"I approached five agents in total, in 2013. Rupert Heath was agent for my mentor at the time, Ros Barber. Victoria Heath at AM Hobbs was recommended to me by someone. I pitched the idea for my novel to Clare Conville at a Brighton Fringe event where authors were able to talk about their ideas to an agent, editor and publicist. She liked the synopsis and asked me to send the manuscript to her once I had a finished draft.  Finally, I found Judith Murray because I was looking for the agents of authors I admire. Judith is Sarah Waters’ agent & I love Sarah Waters’ work. Everyone I approached read three chapters & then asked for the full MS." 

Judith came back very quickly and said she loved the novel and wanted to meet. They met for lunch and talked through changes Judith thought needed making and the fact Kate was four months pregnant and how that might impact her work. Judith then made Kate an offer of representation. Kate let the other agents know and Victoria Hobbs asked to meet and also made an offer. Having offers from two highly respected agents  - both of whom Kate felt she could work with well and who had strong ideas for where the book should go next - was an absolutely brilliant position for Kate to be in. She decided to go with Judith in the end because she was so passionate about the book. She clearly really loved it and  Kate had also heard good things about Greene & Heaton.

When it came to approaching publishers, "it was a classic case of pin the rejections above your desk, like Stephen King. We had I think 24 rejections in total. Of those, many said they loved or really enjoyed the book but it wasn’t for them. In quite a few cases this was because they were putting a lot of resources behind other historical fiction authors occupying similar ground and so didn’t feel they could take on anyone competing with that. That was an eye-opener for me as I hadn’t appreciated that side of marketing – how if publishers are backing one author in particular they don’t want competition in the same field.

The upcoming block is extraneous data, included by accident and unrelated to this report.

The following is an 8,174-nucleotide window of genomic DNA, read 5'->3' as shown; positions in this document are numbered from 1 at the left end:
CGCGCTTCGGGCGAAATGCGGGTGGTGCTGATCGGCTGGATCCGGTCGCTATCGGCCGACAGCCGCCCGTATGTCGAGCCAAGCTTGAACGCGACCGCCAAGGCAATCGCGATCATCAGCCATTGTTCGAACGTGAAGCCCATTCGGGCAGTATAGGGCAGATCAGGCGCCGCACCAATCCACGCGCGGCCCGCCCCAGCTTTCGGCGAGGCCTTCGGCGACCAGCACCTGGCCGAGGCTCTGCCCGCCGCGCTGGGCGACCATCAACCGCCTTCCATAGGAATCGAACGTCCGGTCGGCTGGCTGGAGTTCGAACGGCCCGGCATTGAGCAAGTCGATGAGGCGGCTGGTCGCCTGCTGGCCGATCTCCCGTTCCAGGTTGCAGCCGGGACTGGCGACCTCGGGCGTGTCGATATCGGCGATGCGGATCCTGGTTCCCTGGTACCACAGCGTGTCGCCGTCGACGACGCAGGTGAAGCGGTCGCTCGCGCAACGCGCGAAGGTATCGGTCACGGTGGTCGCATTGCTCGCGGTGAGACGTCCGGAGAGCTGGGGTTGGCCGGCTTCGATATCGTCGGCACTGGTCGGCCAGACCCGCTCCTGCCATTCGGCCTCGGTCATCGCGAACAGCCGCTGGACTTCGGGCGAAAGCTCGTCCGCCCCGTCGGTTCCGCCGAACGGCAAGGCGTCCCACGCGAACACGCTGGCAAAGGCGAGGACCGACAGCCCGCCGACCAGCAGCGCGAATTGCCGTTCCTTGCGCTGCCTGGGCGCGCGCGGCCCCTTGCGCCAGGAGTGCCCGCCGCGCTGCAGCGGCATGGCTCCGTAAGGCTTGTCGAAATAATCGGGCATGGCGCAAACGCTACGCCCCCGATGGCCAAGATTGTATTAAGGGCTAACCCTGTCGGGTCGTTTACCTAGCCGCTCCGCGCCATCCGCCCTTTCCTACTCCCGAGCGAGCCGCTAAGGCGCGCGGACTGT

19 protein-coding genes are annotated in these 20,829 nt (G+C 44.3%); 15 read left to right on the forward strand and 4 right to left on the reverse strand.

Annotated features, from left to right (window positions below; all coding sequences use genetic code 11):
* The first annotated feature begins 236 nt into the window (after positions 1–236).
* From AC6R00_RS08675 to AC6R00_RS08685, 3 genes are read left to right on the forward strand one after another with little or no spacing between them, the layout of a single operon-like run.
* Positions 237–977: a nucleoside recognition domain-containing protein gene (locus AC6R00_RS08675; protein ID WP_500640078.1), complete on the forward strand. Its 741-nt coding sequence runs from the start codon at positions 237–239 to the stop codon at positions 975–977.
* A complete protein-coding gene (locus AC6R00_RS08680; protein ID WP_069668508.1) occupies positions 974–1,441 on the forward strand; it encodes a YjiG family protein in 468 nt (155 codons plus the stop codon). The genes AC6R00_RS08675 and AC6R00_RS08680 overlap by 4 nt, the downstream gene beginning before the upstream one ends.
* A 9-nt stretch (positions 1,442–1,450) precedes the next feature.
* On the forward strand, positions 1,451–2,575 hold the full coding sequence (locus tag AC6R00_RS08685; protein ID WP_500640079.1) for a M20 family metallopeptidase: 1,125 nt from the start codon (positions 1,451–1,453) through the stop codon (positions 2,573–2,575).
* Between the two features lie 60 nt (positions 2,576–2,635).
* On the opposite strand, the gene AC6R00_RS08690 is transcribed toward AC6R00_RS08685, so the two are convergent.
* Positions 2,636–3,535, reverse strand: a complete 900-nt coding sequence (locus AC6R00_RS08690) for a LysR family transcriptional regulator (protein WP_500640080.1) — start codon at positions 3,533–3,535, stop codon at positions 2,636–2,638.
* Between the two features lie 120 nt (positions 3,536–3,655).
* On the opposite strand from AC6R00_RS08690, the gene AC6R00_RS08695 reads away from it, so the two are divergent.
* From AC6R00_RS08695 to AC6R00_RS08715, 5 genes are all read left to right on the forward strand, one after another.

“After all those rejections we agreed to call it a day for Judith sending the book out. We were both disappointed and I started work on some new ideas. I couldn’t let go of A Book of Secrets though, and in the end I sent it out under my own steam to a few more publishers. Jacaranda were interested and I went to meet them in October 2016 with my 4-week old baby in a sling and my mum to help out with the baby! I loved the team and it felt absolutely right that they should be the ones to publish the book (which tells the story of an African girl in Elizabethan England). Valerie is one of only a handful of Black women heading up publishing houses in the UK and Jacaranda is dedicated to publishing diverse books. They made me an offer and I then passed this to Judith to complete the negotiations. I could have signed the deal without an agent, which would mean not paying agent’s commission, but I felt this would be the wrong approach. Judith had contributed a huge amount to shaping the novel and I really felt I needed her expertise and the security of a good agency behind me (especially with a 2.5 year old and newborn keeping me busy)."